Fyodor Volkov |

Fyodor Volkov |

Fyodor Volkov

Date of birth
Date of death
composer, theatrical figure

Russian actor and director, considered the founder of the first public professional theater in Russia.

Fedor Volkov was born on February 9, 1729 in Kostroma, and died on April 4, 1763 in Moscow from an illness. His father was a merchant from Kostroma, who died when the boy was still very young. In 1735, his mother married the merchant Polushnikov, who became Fyodor’s caring stepfather. When Fedor was 12 years old, he was sent to Moscow to study industrial business. There the young man learned the German language, which he later mastered perfectly. Then he became interested in theatrical performances of students of the Slavic-Greek-Latin Academy. Novikov spoke of this young man as an exceptionally diligent and diligent student, especially disposed towards the sciences and arts: “he was passionately attached … to the knowledge of the sciences and arts.”

In 1746, Volkov came to St. Petersburg on business, but he did not leave his passion either. In particular, they say that visiting the court theater made such a strong impression on him that over the next two years the young man took up the study of theater and performing arts. In 1748, Fyodor’s stepfather died, and he inherited the factories, but the young man’s soul lay more in the field of art than in the management of factories, and soon Fyodor handed over all the affairs to his brother, deciding to devote himself to theatrical activities.

In Yaroslavl, he gathered friends around him – lovers of theatrical productions, and soon this established troupe gave its first theatrical performance. The premiere took place on July 10, 1750 in an old barn that the merchant Polushkin used as a warehouse. Volkov staged the play “Esther” in his own translation. The following year, a wooden theater was built on the banks of the Volga, which housed Volkov’s troupe. The birth of the new theater was marked by the production of the play by A.P. Sumarokov “Khorev”. In the Volkov Theater, besides himself, his brothers Grigory and Gavrila, the “clerks” Ivan Ikonnikov and Yakov Popov, the “churchman” Ivan Dmitrevsky, the “peepers” Semyon Kuklin and Alexei Popov, the barber Yakov Shumsky, the townspeople Semyon Skachkov and Demyan Galik played . It was indeed the first public theater in Russia.

Rumors about the Volkov Theater reached St. Petersburg, and Elizaveta Petrovna, who in every possible way contributed to the development of Russian culture, summoned young actors to the capital by a special decree: and Grigory, who maintain a theater in Yaroslavl and play comedies, and who they still need for this, bring to St. Petersburg <...> for the speedy delivery of these people and their belongings here, to give pit carts for it and for them from the treasury money…”. Soon Volkov and his actors played their performances in St. Petersburg in front of the empress and the court, as well as the land gentry corps. The repertoire included: tragedies by A.P. Sumarokov “Khorev”, “Sinav and Truvor”, as well as “Hamlet”.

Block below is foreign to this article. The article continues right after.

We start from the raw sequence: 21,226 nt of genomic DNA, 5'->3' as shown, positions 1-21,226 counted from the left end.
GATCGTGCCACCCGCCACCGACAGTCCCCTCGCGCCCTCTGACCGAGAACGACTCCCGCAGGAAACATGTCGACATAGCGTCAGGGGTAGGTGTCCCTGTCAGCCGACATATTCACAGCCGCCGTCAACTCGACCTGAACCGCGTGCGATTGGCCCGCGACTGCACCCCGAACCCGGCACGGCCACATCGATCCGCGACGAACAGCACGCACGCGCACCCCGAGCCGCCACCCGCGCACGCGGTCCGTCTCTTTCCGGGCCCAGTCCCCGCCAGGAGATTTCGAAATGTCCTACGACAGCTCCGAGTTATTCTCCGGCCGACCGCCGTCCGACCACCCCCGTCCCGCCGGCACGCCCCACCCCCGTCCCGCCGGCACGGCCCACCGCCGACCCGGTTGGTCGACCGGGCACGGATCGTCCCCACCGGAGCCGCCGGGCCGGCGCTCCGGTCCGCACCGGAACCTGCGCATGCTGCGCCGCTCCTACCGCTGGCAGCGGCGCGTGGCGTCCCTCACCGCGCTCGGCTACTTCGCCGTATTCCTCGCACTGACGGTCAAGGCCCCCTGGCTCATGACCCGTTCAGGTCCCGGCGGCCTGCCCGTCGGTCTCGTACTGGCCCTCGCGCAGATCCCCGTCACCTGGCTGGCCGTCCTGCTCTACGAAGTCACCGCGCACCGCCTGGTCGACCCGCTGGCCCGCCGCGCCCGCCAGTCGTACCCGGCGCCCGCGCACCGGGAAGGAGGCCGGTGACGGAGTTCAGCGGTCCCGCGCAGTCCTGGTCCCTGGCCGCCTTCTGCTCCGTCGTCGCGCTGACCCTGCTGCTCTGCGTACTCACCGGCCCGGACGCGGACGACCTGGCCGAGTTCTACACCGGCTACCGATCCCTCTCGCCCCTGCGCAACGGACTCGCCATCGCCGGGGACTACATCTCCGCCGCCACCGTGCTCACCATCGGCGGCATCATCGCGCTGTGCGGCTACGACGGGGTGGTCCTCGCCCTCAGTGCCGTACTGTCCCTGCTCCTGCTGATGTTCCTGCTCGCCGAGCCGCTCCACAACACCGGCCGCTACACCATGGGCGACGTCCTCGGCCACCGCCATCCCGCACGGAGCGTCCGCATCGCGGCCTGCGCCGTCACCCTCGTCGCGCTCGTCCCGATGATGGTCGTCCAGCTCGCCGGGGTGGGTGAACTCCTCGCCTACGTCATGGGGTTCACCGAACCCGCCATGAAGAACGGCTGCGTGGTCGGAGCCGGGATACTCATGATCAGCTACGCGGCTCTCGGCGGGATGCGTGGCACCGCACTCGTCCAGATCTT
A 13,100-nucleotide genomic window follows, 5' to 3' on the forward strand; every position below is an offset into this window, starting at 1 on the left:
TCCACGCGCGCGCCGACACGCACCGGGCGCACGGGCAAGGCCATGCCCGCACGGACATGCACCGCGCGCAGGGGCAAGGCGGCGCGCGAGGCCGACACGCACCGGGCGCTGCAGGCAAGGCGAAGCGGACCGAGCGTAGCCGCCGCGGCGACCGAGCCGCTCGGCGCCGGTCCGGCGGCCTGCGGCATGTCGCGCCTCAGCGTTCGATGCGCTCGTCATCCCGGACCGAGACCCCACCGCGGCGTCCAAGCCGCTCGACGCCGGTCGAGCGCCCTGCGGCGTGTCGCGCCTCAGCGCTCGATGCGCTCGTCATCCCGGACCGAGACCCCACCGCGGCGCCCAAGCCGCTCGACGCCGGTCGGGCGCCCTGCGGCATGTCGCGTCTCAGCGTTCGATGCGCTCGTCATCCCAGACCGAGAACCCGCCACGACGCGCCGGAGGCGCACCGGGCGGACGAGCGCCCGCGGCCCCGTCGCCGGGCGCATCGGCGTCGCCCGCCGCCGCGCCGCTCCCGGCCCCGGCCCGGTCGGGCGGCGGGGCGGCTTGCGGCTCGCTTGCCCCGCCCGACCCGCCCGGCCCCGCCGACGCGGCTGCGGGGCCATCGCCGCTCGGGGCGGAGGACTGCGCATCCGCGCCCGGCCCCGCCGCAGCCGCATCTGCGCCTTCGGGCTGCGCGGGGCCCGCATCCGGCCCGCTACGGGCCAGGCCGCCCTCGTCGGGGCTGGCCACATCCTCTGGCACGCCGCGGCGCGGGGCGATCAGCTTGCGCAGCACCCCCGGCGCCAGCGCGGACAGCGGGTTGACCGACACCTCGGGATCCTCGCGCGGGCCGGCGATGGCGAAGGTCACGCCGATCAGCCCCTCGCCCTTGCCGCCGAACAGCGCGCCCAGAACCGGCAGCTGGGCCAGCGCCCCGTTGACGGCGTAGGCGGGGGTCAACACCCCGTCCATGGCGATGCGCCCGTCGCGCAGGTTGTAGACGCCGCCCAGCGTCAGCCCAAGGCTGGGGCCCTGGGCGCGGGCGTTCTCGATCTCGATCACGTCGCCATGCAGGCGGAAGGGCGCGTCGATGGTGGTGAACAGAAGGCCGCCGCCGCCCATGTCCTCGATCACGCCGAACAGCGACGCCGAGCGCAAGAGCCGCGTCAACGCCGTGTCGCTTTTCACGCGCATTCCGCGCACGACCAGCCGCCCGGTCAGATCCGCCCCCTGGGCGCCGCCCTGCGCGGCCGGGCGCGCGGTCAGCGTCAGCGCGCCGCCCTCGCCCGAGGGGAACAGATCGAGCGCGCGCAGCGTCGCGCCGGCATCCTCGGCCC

In 1756, the Russian Theater for the Presentation of Tragedies and Comedies was officially established. Thus began the history of Imperial theaters in Russia. Fyodor Volkov was appointed “the first Russian actor”, and Alexander Sumarokov became the director of the theater (Volkov took this post in 1761).

Fedor Volkov was not only an actor and translator, but also the author of several plays. Among them are “The Court of Shemyakin”, “Every Yeremey Understand Yourself”, “Entertainment of Moscow Residents about Maslenitsa” and others – all of them, unfortunately, have not been preserved to this day. Volkov also wrote solemn odes, one of which was dedicated to Peter the Great, songs (there are “You are passing by the cell, dear” about the forcibly tonsured monk and “Let’s become, brother, sing an old song, how people lived in the first century” about the past Golden Age ). In addition, Volkov was engaged in the design of his productions – both artistic and musical. And he himself played various musical instruments.

Volkov’s role in the coup d’état that brought Empress Catherine the Great to the Russian throne is mysterious. There is a well-known conflict between the theatrical figure and Peter III, who refused Volkov’s services as a composer and director of operas at the Oranienbaum Theater. Then Peter was still the Grand Duke, but the relationship, apparently, was ruined forever. When Catherine became empress, Fyodor Volkov was allowed to enter her office without a report, which, of course, spoke of the special disposition of the empress to the “first Russian actor.”

Fedor Volkov showed himself as a director. In particular, it was he who staged the “Triumphant Minerva” masquerade organized in Moscow in 1763 in honor of the coronation of Catherine II. Of course, the image was not chosen by chance. The goddess of wisdom and justice, the patroness of sciences, arts and crafts personified the empress herself. In this production, Fyodor Volkov realized his dreams of a golden age, in which vices are eradicated and culture flourishes.

However, this work was his last. The masquerade lasted 3 days in severe frost. Fedor Grigoryevich Volkov, who took an active part in its conduct, fell ill and died on April 4, 1763.

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